Judge Grants Immunity to Five in Manafort Case

Politics

A federal judge in Alexandria, Virginia, has granted a request put forth by special counsel Robert Mueller for five witnesses to receive immunity. The witnesses are to testify in the criminal trial of former Trump campaign manager Paul Manafort.

The judge, U.S. District Judge T.S. Ellis, also delayed the start of the trial to July 31. It had originally been scheduled to start Wednesday. Jury selection will begin this week, as planned.

The jury will consist of sixteen people, including four alternates. The five witnesses were revealed as: James Brennan, Donna Duggan, Conor O’Brien, Cindy Laporta and Dennis Raico. It was not immediately clear what they would be testifying about.

Manafort, along with a longtime associate and fellow Trump campaign official Rick Gates, were indicted last October on charges of fraud and money laundering. Since then, there have been two superseding indictments handed down him including one last month that included new obstruction of justice charges.

Those charges allege attempts by Manafort to tamper with potential witnesses in his case via messages sent through encrypted messaging apps as well as phone calls.

The messages, several of which the witnesses provided themselves, purportedly show Manafort trying to get two witnesses in particular to corroborate his defense against the charges.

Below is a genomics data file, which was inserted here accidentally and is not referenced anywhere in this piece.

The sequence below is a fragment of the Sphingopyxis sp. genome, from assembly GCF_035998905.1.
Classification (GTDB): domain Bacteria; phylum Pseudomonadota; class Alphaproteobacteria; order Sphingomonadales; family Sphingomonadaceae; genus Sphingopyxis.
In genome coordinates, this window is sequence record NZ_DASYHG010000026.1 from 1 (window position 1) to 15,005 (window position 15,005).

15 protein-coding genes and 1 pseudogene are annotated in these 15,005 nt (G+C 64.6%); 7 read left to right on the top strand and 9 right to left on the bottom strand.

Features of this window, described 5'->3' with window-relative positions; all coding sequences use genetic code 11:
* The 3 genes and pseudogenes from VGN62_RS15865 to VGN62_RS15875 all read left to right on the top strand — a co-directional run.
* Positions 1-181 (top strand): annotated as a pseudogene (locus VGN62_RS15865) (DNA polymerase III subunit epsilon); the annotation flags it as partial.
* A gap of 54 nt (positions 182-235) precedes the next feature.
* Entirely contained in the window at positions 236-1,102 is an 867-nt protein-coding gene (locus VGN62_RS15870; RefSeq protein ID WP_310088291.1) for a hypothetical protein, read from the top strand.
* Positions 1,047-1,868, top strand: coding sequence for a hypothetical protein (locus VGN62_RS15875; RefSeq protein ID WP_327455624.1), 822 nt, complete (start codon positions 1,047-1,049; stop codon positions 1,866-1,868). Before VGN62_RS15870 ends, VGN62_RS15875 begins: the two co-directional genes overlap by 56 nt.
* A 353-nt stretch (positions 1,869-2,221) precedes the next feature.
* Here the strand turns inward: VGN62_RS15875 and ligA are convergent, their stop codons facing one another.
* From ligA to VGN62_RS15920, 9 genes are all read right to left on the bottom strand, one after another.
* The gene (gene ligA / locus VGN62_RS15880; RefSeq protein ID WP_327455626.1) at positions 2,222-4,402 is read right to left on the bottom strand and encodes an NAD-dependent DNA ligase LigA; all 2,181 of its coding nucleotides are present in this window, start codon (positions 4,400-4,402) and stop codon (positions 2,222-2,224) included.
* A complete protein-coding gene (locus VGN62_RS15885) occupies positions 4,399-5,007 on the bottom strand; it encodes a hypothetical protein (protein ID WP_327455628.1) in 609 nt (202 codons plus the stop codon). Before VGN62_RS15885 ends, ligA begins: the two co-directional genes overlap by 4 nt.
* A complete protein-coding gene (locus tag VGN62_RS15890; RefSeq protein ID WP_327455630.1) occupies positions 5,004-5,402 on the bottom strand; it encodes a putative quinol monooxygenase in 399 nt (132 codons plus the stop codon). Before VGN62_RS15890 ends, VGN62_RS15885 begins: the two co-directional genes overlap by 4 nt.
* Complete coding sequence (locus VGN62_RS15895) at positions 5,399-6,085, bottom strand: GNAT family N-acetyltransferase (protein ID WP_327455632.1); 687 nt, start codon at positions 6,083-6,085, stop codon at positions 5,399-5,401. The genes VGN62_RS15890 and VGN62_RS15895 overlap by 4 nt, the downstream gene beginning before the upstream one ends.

Specifically, the messages show Manafort trying to get former associates to back up his assertion that third-party lobbyists he contracted with worked only in Europe on his behalf and not in the U.S.

“We should talk. I have made clear that they worked in Europe,” Manafort wrote to one former associate.

The associate told investigators he believed Manafort’s statements were an effort to “suborn perjury,” because the person knew the individuals Manafort was speaking of also worked in the U.S., not just Europe.

Among the charges against Manafort are charges that he failed to properly declare his foreign lobbying work and work as a foreign agent.

As a result of those charges a U.S. federal judge ordered Manafort to jail while awaiting his trial scheduled to begin in September. U.S. District Judge Amy Berman Jackson revoked Manafort’s bail which had allowed him to live under house arrest in lieu of serving time in jail.

Manafort is set to stand trial in both Virginia and Washington, D.C. in relation to the charges against him.

President Trump tweeted about Manafort’s being sent to jail last month. In his tweet, he put distance between himself and his onetime campaign chairman and also asked for further investigation of some of his political opponents.

“Wow, what a tough sentence for Paul Manafort, who has represented Ronald Reagan, Bob Dole and many other top political people and campaigns. Didn’t know Manafort was the head of the Mob. What about Comey and Crooked Hillary and all of the others? Very unfair!” he wrote at the time.

Photo by Disney/ABC Television Group via Flickr

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